But all of these things make you a stronger person, creative, business person, and partner, and that’s the whole point. And once you’ve been through it all and attained any success at all, it’s 100% worth it.

Alright – so let’s talk business. Tell us about Beast of the East Productions – what should we know?
I co-founded Beast of the East Productions in 2007 with the goal of moving, touching, and inspiring people all over the world. I wanted to tell a story to a kid in South Africa or a woman in Asia, who I would never meet, and inspire them to make their voice heard.

I think what sets my business apart is my commitment to true stories (they resonate more with me than anything else), and my commitment to true diversity.

At every opportunity in the past, I’ve hired people who don’t usually have their voice heard, and I will continue to do so throughout my career. I came into this business with no advantages or connections, and with the foundation/platform I’ve worked hard to build, I want to help the underrepresented voices of the world finally get their chance.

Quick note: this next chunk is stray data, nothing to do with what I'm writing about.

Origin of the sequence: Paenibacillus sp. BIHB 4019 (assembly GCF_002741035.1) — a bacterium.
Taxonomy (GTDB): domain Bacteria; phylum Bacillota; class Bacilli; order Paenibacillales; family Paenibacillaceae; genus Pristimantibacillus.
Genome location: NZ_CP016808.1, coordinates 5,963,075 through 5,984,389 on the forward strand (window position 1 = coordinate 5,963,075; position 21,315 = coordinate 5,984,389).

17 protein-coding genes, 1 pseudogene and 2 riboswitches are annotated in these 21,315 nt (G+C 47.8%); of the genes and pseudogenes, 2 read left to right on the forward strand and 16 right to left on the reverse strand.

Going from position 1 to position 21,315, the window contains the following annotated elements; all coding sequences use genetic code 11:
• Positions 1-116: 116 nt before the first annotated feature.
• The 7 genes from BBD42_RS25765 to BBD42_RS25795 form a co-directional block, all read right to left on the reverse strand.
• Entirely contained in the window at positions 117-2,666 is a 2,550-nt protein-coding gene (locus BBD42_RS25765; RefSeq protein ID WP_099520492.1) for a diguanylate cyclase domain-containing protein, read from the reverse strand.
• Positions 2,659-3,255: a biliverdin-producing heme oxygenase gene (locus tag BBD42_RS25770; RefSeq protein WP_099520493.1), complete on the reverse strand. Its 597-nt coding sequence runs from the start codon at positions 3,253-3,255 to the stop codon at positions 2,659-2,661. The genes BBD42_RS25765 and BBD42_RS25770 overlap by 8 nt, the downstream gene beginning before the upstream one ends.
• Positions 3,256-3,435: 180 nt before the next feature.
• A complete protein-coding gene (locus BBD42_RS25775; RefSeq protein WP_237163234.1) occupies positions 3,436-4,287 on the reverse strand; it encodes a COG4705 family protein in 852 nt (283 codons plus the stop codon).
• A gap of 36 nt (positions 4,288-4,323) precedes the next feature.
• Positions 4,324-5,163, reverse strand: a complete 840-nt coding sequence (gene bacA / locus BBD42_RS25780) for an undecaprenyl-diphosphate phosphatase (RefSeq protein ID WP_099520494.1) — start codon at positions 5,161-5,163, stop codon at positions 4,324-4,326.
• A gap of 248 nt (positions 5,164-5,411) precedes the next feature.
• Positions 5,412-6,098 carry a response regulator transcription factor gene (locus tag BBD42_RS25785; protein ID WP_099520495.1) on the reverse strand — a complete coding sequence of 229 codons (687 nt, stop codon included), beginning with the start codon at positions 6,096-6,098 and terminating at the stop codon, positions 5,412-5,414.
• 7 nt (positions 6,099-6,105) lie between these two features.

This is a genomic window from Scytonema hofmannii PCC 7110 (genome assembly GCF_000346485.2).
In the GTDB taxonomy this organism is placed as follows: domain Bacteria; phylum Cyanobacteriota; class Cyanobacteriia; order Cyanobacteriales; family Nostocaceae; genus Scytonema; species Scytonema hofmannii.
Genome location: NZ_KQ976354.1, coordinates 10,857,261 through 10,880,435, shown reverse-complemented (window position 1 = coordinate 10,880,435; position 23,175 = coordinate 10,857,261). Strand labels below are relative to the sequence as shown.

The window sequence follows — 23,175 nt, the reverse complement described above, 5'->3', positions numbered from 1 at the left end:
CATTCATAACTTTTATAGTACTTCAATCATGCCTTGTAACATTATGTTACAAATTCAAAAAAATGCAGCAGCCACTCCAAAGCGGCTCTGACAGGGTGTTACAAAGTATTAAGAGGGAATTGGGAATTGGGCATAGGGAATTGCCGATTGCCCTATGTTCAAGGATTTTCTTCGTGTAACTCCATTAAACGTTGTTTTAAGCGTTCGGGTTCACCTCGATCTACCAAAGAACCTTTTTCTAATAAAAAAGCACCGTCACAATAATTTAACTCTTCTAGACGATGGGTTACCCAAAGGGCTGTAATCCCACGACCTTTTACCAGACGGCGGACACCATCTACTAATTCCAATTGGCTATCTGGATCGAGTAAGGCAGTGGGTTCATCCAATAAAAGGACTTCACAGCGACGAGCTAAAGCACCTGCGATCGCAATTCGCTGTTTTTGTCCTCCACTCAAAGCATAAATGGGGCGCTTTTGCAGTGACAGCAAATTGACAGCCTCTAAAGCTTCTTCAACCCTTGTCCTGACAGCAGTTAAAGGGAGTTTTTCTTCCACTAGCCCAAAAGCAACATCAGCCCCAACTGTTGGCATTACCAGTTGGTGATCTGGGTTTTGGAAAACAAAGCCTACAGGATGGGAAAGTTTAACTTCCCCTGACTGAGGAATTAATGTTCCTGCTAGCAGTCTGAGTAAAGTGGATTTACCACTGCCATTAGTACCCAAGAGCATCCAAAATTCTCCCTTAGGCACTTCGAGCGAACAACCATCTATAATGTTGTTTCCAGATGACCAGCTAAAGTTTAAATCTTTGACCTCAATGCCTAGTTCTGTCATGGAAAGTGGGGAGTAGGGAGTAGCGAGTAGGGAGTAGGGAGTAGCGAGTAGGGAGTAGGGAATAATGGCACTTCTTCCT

A lot of people talk about the change, but I’m about the change. I am making the change happen every day, and I don’t think a lot of people can honestly say that.

What is “success” or “successful” for you?
I think success can be measured in so many ways, but my list is pretty simple:

If you can constantly work and make a living in the arts, you’re a success. If you can put out projects you’re proud of; you’re a success. If you’re telling a story you deeply want to tell or make a project that aligns with your life’s purpose, you’re a success.

And if you’re happy doing what you do, and building experience, wisdom, and knowledge through what you’re doing every day, how can that not be called success?

But in terms of more specific goals, my next big one is to win the academy award. I believe in verbal affirmation, and that speaking it out loud is believing, so I say out loud that I want to win the Oscar. I want to work with the best, with the people who are hungry to be the best or with the people who have already gotten there.